Instructions: The Bureau encourages the early submission of 
comments. All submissions must include the document title and docket 
number. Because paper mail in the Washington, DC area and at the Bureau 
is subject to delay, commenters are encouraged to submit comments 
electronically. In general, all comments received will be posted 
without change to http://www.regulations.gov. In addition, comments 
will be available for public inspection and copying at 1700 G Street, 
NW, Washington, DC 20552, on official business days between the hours 
of 10 a.m. and 5 p.m. Eastern Time. You can make an appointment to 
inspect the documents by telephoning 202-435-9169.
    All submissions in response to this request for information, 
including attachments and other supporting materials, will become part 
of the public record and subject to public disclosure. Proprietary 
information or sensitive personal information, such as account numbers 
or Social Security numbers, or names of other individuals, should not 
be included. Submissions will not be edited to remove any identifying 
or contact information.

FOR FURTHER INFORMATION CONTACT: Dustin Beckett, Economist; Pedro De 
Oliveira, Senior Counsel; Alan Ellison, Small Business Program Manager; 
Division of Research, Markets, and Regulations at 202-435-7700. If you 
require this document in an alternative electronic format, please 
contact [email protected].

SUPPLEMENTARY INFORMATION: 

Background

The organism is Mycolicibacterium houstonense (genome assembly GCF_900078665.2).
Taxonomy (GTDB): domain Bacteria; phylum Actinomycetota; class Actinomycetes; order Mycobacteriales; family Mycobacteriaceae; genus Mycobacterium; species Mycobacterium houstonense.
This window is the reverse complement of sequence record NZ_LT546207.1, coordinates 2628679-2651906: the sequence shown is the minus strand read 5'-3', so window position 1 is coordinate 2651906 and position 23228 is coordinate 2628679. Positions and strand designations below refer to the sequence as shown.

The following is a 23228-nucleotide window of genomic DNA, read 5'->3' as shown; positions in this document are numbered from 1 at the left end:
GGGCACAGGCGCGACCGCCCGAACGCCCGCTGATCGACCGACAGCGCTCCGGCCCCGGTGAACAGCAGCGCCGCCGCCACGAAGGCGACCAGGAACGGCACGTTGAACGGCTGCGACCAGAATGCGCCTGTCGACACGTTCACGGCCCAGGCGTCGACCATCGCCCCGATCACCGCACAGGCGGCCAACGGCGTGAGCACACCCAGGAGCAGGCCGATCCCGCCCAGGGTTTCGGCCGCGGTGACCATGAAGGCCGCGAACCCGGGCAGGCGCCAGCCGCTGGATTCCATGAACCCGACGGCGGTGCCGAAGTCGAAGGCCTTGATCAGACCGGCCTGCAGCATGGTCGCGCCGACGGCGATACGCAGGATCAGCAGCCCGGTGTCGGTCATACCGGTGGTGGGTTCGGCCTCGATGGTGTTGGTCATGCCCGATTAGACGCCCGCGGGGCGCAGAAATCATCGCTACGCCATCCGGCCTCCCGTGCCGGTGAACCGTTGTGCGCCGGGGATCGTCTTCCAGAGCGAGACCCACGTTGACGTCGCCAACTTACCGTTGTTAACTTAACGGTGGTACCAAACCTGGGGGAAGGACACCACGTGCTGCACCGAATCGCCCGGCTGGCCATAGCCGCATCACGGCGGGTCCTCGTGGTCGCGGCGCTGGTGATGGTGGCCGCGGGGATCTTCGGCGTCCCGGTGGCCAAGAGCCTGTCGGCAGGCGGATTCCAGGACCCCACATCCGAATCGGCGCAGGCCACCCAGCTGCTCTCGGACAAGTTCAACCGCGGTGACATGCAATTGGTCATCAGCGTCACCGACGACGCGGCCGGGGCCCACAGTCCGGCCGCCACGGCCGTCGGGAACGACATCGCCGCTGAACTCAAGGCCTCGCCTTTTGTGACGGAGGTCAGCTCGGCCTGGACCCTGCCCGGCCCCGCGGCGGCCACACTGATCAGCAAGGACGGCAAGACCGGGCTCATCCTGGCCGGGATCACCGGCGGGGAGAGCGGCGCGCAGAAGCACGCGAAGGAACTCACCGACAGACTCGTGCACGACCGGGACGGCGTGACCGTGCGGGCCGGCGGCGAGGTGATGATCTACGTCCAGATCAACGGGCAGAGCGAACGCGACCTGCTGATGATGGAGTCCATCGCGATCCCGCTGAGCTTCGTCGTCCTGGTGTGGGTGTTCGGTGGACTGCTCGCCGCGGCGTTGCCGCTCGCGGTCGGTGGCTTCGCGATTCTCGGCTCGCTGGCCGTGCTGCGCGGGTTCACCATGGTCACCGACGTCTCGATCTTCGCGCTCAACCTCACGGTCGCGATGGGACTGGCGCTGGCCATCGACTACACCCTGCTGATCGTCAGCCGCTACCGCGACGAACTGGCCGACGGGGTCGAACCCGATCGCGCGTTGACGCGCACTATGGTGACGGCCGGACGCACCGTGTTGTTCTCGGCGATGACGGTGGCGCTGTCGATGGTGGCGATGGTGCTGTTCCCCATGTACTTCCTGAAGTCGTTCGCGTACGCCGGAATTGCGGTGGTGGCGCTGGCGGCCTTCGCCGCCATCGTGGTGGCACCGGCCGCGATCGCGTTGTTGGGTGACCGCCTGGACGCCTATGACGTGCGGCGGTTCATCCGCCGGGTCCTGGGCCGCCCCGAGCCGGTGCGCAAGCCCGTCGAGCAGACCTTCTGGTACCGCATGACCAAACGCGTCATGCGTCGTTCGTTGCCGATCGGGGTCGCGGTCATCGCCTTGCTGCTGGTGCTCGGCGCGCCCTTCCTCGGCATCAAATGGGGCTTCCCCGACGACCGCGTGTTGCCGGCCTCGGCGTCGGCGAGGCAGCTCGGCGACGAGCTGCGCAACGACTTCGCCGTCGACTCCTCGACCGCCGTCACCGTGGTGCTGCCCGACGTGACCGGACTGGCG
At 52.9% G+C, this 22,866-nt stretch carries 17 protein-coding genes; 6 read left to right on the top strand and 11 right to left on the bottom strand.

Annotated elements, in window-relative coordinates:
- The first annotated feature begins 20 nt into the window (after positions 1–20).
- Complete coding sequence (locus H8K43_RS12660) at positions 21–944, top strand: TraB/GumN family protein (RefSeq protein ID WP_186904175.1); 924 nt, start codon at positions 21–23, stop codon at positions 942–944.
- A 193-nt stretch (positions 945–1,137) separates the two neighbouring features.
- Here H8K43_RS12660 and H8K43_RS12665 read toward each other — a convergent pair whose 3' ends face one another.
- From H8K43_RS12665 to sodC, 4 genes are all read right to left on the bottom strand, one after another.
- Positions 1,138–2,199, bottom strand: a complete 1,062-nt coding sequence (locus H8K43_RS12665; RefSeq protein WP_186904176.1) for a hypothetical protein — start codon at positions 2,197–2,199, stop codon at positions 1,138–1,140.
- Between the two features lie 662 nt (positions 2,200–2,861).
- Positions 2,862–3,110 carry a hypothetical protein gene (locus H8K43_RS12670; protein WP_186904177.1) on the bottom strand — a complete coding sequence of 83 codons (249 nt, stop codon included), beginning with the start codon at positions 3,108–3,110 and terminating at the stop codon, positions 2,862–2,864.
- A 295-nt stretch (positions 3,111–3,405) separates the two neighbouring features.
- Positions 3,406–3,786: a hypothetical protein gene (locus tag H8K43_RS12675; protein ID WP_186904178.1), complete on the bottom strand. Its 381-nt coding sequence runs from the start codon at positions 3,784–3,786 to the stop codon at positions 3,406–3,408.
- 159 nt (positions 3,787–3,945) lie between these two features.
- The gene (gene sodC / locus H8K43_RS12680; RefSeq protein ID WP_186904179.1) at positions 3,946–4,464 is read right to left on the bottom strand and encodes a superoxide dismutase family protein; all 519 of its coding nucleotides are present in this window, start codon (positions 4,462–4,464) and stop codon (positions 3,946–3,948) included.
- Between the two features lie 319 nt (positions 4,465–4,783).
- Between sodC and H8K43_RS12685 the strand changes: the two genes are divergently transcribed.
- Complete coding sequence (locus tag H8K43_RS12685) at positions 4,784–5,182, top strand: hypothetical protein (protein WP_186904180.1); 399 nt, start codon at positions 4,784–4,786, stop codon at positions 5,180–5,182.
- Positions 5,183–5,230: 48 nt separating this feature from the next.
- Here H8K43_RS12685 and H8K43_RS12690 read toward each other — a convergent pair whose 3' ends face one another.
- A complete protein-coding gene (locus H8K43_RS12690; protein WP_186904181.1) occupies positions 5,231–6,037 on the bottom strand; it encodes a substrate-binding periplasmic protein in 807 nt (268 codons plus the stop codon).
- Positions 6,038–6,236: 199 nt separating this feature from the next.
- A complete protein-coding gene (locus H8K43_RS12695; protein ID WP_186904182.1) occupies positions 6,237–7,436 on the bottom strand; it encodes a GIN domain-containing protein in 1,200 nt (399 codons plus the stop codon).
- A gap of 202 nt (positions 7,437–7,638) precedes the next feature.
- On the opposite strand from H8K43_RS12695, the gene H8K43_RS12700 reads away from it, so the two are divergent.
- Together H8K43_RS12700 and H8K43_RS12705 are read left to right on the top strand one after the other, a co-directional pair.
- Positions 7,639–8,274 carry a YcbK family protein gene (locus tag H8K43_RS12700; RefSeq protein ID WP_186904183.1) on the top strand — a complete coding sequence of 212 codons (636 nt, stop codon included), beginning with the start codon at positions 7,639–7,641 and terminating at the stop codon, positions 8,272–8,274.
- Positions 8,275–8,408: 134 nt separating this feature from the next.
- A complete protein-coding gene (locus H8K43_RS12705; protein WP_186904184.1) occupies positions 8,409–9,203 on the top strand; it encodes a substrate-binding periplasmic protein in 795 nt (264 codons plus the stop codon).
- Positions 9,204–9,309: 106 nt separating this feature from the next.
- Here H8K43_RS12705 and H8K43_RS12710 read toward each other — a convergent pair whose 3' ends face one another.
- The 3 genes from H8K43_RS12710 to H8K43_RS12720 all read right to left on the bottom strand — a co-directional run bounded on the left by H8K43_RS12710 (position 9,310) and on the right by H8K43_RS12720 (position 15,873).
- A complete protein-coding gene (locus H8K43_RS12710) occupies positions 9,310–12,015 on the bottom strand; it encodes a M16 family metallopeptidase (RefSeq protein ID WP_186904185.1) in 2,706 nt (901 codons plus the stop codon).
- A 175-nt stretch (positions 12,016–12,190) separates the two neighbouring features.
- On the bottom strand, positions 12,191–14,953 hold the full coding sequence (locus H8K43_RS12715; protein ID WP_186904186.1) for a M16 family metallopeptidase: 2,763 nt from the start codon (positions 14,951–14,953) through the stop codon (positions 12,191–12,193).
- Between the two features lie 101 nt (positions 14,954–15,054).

Section 1022(d) of the Dodd-Frank Act requires the Bureau to 
conduct an assessment of each significant rule or order adopted by the 
Bureau under Federal consumer financial law. The Bureau must publish a 
report of the assessment not later than five years after the effective 
date of such rule or order. The assessment must address, among other 
relevant factors, the rule or order's effectiveness in meeting the 
purposes and objectives of title X of the Dodd-Frank Act and the 
specific goals stated by the Bureau. The assessment also must reflect 
available evidence and any data that the Bureau reasonably may collect. 
Before publishing a report of its assessment, the Bureau must invite 
public comment on recommendations for modifying, expanding, or 
eliminating the rule or order.\1\
---------------------------------------------------------------------------

    \1\ 12 U.S.C. 5512(d).
---------------------------------------------------------------------------

    In November 2013, the Bureau issued a final rule titled